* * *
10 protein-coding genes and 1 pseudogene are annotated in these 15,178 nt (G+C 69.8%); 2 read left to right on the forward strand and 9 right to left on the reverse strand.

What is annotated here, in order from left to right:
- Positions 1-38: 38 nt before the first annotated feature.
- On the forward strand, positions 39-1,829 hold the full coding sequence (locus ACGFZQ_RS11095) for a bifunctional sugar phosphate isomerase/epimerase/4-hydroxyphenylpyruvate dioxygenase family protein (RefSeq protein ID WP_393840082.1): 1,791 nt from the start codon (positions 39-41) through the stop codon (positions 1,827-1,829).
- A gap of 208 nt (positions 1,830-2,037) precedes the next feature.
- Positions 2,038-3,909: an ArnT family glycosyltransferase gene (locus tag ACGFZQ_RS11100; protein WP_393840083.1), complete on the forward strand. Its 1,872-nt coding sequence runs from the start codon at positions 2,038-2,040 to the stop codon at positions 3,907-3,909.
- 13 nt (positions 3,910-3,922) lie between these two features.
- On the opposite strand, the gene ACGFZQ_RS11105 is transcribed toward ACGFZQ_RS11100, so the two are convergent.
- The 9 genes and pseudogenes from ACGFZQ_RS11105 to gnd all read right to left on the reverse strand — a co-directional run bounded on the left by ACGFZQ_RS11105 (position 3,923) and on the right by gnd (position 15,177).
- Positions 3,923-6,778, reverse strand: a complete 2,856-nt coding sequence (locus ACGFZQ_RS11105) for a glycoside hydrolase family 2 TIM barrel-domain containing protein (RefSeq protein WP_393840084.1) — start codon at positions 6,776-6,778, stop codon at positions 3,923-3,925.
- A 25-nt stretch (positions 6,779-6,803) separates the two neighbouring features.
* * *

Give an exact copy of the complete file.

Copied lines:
10 protein-coding genes and 1 pseudogene are annotated in these 15,178 nt (G+C 69.8%); 2 read left to right on the forward strand and 9 right to left on the reverse strand.

What is annotated here, in order from left to right:
- Positions 1-38: 38 nt before the first annotated feature.
- On the forward strand, positions 39-1,829 hold the full coding sequence (locus ACGFZQ_RS11095) for a bifunctional sugar phosphate isomerase/epimerase/4-hydroxyphenylpyruvate dioxygenase family protein (RefSeq protein ID WP_393840082.1): 1,791 nt from the start codon (positions 39-41) through the stop codon (positions 1,827-1,829).
- A gap of 208 nt (positions 1,830-2,037) precedes the next feature.
- Positions 2,038-3,909: an ArnT family glycosyltransferase gene (locus tag ACGFZQ_RS11100; protein WP_393840083.1), complete on the forward strand. Its 1,872-nt coding sequence runs from the start codon at positions 2,038-2,040 to the stop codon at positions 3,907-3,909.
- 13 nt (positions 3,910-3,922) lie between these two features.
- On the opposite strand, the gene ACGFZQ_RS11105 is transcribed toward ACGFZQ_RS11100, so the two are convergent.
- The 9 genes and pseudogenes from ACGFZQ_RS11105 to gnd all read right to left on the reverse strand — a co-directional run bounded on the left by ACGFZQ_RS11105 (position 3,923) and on the right by gnd (position 15,177).
- Positions 3,923-6,778, reverse strand: a complete 2,856-nt coding sequence (locus ACGFZQ_RS11105) for a glycoside hydrolase family 2 TIM barrel-domain containing protein (RefSeq protein WP_393840084.1) — start codon at positions 6,776-6,778, stop codon at positions 3,923-3,925.
- A 25-nt stretch (positions 6,779-6,803) separates the two neighbouring features.